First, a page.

Culture is having a cultural moment. Today’s headlines highlight workplace culture as both a business accelerator (Target) and a toxic impediment (McDonald’s). Every organization seems to be considering a culture initiative or is in the throes of one. Companies implore employees to Move faster! Innovate! Be agile! Break down siloes! Collaborate! Take more risks!

Despite the bold proclamations and exclamation points, few companies are achieving real culture change – a mere 9 percent, according to Deloitte’s Global Human Capital Trends report. Yet culture is a critical enabler and predictor of long-term business outcomes. MIT research shows that enterprises with a top-quartile employee experience are twice as innovative, score two times higher on customer satisfaction and are 25 percent more profitable than those with bottom-quartile cultures.

There are numerous reasons companies miss the mark and forfeit the strategic value of culture, but the most common problem we see is that culture initiatives are too grandiose, unwieldy and theoretical. They are heavy on lofty ideals and light on specific behavior changes necessary to achieve those ambitions.

The result? Employees ask, “But what am I supposed to do?”

We helped answer that question at a recent workshop we facilitated for the Executives’ Club of Chicago. Edelman helps clients change culture in part through targeted interventions that are rooted in behavioral science and explicitly linked to business strategy. Designing an intervention—a pilot with measurable tactics to shift a specific mindset or behavior—requires getting very clear about the problematic behavior. For example: “We’re not innovating because people are on the side of safety, remain silent in meetings and don’t share their ideas.”

We introduced behavioral science principles—such as choice architecture, default effect, social norms, and salience—that organizations can use as “nudges” to encourage new behaviors. Using Edelman’s proprietary behavior change map, participants created their own solutions to a variety of culture challenges, from apathy among long-serving employees to entitlement following a winning streak and lack of collaboration across organizational siloes.

A one-time workshop or conversation will not transform culture, however, here are four questions to start with as you approach culture change at your organization:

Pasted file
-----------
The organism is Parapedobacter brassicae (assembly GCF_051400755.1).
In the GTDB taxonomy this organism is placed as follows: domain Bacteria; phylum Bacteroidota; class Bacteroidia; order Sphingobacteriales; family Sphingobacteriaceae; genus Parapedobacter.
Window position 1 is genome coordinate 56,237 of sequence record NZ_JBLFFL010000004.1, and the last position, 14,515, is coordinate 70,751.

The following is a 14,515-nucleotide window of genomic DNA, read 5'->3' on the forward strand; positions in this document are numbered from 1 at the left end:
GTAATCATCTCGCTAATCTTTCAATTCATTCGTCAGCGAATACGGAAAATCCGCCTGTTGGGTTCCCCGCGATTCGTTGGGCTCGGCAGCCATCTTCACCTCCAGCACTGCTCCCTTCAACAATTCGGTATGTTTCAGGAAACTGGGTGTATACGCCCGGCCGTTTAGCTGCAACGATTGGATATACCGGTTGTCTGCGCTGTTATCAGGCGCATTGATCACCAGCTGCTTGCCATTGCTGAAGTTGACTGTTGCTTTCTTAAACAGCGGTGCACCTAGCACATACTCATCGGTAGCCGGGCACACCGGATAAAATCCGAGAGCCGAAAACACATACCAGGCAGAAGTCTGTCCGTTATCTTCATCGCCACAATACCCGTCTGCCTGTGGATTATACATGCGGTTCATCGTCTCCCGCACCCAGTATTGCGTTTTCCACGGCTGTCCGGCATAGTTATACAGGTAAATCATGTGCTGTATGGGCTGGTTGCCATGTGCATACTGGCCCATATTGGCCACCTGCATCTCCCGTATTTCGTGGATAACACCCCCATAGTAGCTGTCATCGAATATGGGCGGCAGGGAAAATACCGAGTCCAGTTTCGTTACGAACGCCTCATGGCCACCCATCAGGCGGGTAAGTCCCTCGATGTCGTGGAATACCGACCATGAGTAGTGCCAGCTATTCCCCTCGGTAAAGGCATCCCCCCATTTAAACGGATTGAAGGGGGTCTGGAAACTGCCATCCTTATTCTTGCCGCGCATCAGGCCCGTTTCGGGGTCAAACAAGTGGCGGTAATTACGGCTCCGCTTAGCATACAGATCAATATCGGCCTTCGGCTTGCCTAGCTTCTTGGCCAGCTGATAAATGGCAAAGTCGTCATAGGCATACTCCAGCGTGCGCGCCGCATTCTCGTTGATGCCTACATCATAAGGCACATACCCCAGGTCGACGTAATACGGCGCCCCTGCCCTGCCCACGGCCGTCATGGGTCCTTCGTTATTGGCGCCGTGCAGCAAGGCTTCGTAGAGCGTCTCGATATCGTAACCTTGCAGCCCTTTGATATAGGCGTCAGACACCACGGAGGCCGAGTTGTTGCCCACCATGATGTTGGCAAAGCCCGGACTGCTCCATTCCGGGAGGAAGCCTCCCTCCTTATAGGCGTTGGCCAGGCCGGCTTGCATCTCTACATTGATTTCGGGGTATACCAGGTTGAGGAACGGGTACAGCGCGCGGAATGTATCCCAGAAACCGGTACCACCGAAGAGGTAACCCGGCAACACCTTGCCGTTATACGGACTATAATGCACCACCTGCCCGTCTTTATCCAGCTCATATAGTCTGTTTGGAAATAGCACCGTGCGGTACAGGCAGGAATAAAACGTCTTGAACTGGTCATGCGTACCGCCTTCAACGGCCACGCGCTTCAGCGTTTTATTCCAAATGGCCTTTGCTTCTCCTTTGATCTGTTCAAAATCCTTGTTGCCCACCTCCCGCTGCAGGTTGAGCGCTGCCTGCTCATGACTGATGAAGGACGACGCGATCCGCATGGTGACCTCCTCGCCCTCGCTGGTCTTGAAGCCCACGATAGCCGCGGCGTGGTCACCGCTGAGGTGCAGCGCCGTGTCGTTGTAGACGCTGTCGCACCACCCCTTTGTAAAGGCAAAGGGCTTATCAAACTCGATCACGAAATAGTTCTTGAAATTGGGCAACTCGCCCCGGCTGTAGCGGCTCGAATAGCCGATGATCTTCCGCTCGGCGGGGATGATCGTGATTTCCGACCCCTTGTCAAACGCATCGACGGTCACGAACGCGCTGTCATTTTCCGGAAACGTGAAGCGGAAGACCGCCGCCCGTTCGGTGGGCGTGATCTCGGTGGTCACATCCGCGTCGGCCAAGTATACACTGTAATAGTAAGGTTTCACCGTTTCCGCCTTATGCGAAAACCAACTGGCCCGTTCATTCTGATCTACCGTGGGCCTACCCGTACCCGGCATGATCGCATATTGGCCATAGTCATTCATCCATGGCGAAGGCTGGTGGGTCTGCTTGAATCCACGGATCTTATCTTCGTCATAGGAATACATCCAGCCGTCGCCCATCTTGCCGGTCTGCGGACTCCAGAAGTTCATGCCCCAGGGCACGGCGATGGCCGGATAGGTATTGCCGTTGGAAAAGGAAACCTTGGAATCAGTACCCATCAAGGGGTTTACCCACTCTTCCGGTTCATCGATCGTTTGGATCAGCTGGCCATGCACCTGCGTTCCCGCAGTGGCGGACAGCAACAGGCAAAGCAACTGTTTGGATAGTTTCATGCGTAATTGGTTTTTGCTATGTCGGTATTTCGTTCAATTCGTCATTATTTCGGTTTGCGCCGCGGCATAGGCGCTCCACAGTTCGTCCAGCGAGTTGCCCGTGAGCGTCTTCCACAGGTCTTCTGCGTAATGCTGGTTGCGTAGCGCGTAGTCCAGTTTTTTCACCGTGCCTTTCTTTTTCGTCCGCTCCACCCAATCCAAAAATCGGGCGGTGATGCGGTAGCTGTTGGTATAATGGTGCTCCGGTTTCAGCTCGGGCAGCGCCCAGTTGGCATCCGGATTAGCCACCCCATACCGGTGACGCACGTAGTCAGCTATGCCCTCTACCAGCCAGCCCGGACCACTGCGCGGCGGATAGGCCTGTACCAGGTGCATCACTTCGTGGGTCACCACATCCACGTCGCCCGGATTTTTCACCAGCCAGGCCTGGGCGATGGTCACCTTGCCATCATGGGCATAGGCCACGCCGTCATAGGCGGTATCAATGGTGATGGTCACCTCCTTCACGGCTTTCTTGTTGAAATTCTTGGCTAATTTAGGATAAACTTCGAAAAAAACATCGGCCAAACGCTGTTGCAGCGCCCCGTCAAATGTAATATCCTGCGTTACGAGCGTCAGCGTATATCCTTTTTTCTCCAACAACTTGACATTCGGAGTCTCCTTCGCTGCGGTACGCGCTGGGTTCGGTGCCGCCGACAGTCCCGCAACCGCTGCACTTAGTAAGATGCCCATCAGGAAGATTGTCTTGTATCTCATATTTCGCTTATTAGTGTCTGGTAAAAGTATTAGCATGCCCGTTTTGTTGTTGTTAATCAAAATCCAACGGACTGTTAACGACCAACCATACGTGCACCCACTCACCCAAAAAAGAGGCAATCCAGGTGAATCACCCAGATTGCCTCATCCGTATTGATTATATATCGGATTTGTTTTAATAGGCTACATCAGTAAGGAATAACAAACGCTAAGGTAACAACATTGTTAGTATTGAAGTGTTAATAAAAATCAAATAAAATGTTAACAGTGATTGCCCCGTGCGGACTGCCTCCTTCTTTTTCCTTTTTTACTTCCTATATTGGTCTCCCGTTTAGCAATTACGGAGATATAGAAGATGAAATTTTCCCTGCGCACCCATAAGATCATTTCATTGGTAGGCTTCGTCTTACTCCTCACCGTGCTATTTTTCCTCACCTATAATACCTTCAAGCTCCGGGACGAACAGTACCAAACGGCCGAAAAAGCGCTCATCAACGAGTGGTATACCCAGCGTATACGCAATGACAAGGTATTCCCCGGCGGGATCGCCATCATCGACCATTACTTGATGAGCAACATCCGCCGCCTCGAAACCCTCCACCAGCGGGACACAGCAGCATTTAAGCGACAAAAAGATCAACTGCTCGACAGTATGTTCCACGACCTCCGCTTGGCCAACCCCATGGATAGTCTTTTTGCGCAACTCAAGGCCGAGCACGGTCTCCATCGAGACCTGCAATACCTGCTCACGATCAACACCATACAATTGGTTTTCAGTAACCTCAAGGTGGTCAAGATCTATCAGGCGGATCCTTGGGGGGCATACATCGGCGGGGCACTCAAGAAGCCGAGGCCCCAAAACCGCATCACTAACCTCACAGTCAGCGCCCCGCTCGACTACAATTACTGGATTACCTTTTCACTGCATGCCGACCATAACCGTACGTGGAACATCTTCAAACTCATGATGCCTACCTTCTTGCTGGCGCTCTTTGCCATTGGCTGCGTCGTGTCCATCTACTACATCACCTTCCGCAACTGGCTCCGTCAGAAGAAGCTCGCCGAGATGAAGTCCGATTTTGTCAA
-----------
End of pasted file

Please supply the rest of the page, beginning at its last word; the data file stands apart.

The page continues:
1. What is the scope of the change required? Is the task to transform the entire organization, or to holistically define or recast its beliefs and behaviors, as is often the case in post-merger integrations? Or is the objective to target specific behaviors and mindsets that need to shift, perhaps in the wake of a crisis or in support of a new strategy? Where culture change falls along this continuum helps inform how broad or targeted your approach should be.
  2. What does the future state look like? Get crystal clear about which routines and habits need to change, and how they should be different in the future to drive strategy.
  3. What are the root causes behind the behaviors you need to change? To shift how people act, it helps to understand the underlying beliefs, barriers and motivations in play.
  4. What behavioral science-based “nudges” can you use to help employees and leaders break old habits and form new ones? These can include communications; policy/process changes or physical work environment modifications. For example, a company needing to reduce unnecessary time spent in meetings could encourage employees and leaders to reserve two midday meeting-free hours for work; automatically block those hours on calendars; or remove chairs from meeting rooms to encourage faster stand-up meetings.

Every organization has a culture, whether it is carefully cultivated in line with strategy or randomly shaped through personalities and arbitrary norms. No matter the case, successful, sustained culture change starts with asking the right questions and taking the right approach.

Tamara Rodman is executive vice president and leads Employee Experience in Chicago.

Felicia Joy is senior vice president, Business Transformation and head of Behavioral Science.